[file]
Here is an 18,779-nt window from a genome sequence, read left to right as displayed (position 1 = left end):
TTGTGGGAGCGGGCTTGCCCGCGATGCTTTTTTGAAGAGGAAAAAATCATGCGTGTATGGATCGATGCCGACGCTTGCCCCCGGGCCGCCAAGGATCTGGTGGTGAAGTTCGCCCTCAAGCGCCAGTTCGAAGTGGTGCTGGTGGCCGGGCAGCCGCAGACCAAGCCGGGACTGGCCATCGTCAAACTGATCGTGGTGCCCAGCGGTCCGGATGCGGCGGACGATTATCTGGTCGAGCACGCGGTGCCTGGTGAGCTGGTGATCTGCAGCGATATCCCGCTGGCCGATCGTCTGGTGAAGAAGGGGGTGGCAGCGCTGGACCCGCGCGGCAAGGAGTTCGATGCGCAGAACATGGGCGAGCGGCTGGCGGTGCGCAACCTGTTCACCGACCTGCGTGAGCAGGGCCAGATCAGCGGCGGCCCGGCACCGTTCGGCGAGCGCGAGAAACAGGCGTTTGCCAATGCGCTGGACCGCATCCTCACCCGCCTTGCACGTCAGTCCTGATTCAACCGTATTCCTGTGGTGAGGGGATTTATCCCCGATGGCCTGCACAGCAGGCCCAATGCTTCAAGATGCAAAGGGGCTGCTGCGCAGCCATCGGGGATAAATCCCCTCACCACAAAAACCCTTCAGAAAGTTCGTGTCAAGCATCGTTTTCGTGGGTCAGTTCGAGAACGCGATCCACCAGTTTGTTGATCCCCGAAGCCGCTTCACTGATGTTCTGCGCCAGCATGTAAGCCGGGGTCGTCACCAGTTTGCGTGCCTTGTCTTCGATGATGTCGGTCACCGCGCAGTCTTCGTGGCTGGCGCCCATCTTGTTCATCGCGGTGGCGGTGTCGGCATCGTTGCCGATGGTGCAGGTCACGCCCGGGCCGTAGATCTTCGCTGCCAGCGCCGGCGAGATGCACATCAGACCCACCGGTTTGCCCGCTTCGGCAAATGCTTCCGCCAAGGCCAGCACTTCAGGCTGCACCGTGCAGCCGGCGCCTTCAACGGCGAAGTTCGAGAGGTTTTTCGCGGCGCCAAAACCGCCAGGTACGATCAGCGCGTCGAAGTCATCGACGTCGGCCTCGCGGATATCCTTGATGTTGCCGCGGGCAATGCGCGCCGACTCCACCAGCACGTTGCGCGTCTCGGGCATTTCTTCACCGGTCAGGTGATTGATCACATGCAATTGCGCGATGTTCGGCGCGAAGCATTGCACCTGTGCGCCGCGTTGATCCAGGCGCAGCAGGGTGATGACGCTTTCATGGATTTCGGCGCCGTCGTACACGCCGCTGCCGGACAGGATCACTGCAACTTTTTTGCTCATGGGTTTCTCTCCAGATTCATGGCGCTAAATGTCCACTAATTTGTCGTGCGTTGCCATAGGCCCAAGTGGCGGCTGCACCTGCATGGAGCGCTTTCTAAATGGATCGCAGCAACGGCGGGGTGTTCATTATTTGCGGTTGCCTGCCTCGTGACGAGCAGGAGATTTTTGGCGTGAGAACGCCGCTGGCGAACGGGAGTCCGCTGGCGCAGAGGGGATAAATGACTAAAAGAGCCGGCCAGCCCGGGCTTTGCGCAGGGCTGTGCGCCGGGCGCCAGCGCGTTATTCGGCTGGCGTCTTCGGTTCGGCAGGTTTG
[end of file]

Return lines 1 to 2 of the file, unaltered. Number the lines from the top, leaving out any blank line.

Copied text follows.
Here is an 18,779-nt window from a genome sequence, read left to right as displayed (position 1 = left end):
TTGTGGGAGCGGGCTTGCCCGCGATGCTTTTTTGAAGAGGAAAAAATCATGCGTGTATGGATCGATGCCGACGCTTGCCCCCGGGCCGCCAAGGATCTGGTGGTGAAGTTCGCCCTCAAGCGCCAGTTCGAAGTGGTGCTGGTGGCCGGGCAGCCGCAGACCAAGCCGGGACTGGCCATCGTCAAACTGATCGTGGTGCCCAGCGGTCCGGATGCGGCGGACGATTATCTGGTCGAGCACGCGGTGCCTGGTGAGCTGGTGATCTGCAGCGATATCCCGCTGGCCGATCGTCTGGTGAAGAAGGGGGTGGCAGCGCTGGACCCGCGCGGCAAGGAGTTCGATGCGCAGAACATGGGCGAGCGGCTGGCGGTGCGCAACCTGTTCACCGACCTGCGTGAGCAGGGCCAGATCAGCGGCGGCCCGGCACCGTTCGGCGAGCGCGAGAAACAGGCGTTTGCCAATGCGCTGGACCGCATCCTCACCCGCCTTGCACGTCAGTCCTGATTCAACCGTATTCCTGTGGTGAGGGGATTTATCCCCGATGGCCTGCACAGCAGGCCCAATGCTTCAAGATGCAAAGGGGCTGCTGCGCAGCCATCGGGGATAAATCCCCTCACCACAAAAACCCTTCAGAAAGTTCGTGTCAAGCATCGTTTTCGTGGGTCAGTTCGAGAACGCGATCCACCAGTTTGTTGATCCCCGAAGCCGCTTCACTGATGTTCTGCGCCAGCATGTAAGCCGGGGTCGTCACCAGTTTGCGTGCCTTGTCTTCGATGATGTCGGTCACCGCGCAGTCTTCGTGGCTGGCGCCCATCTTGTTCATCGCGGTGGCGGTGTCGGCATCGTTGCCGATGGTGCAGGTCACGCCCGGGCCGTAGATCTTCGCTGCCAGCGCCGGCGAGATGCACATCAGACCCACCGGTTTGCCCGCTTCGGCAAATGCTTCCGCCAAGGCCAGCACTTCAGGCTGCACCGTGCAGCCGGCGCCTTCAACGGCGAAGTTCGAGAGGTTTTTCGCGGCGCCAAAACCGCCAGGTACGATCAGCGCGTCGAAGTCATCGACGTCGGCCTCGCGGATATCCTTGATGTTGCCGCGGGCAATGCGCGCCGACTCCACCAGCACGTTGCGCGTCTCGGGCATTTCTTCACCGGTCAGGTGATTGATCACATGCAATTGCGCGATGTTCGGCGCGAAGCATTGCACCTGTGCGCCGCGTTGATCCAGGCGCAGCAGGGTGATGACGCTTTCATGGATTTCGGCGCCGTCGTACACGCCGCTGCCGGACAGGATCACTGCAACTTTTTTGCTCATGGGTTTCTCTCCAGATTCATGGCGCTAAATGTCCACTAATTTGTCGTGCGTTGCCATAGGCCCAAGTGGCGGCTGCACCTGCATGGAGCGCTTTCTAAATGGATCGCAGCAACGGCGGGGTGTTCATTATTTGCGGTTGCCTGCCTCGTGACGAGCAGGAGATTTTTGGCGTGAGAACGCCGCTGGCGAACGGGAGTCCGCTGGCGCAGAGGGGATAAATGACTAAAAGAGCCGGCCAGCCCGGGCTTTGCGCAGGGCTGTGCGCCGGGCGCCAGCGCGTTATTCGGCTGGCGTCTTCGGTTCGGCAGGTTTG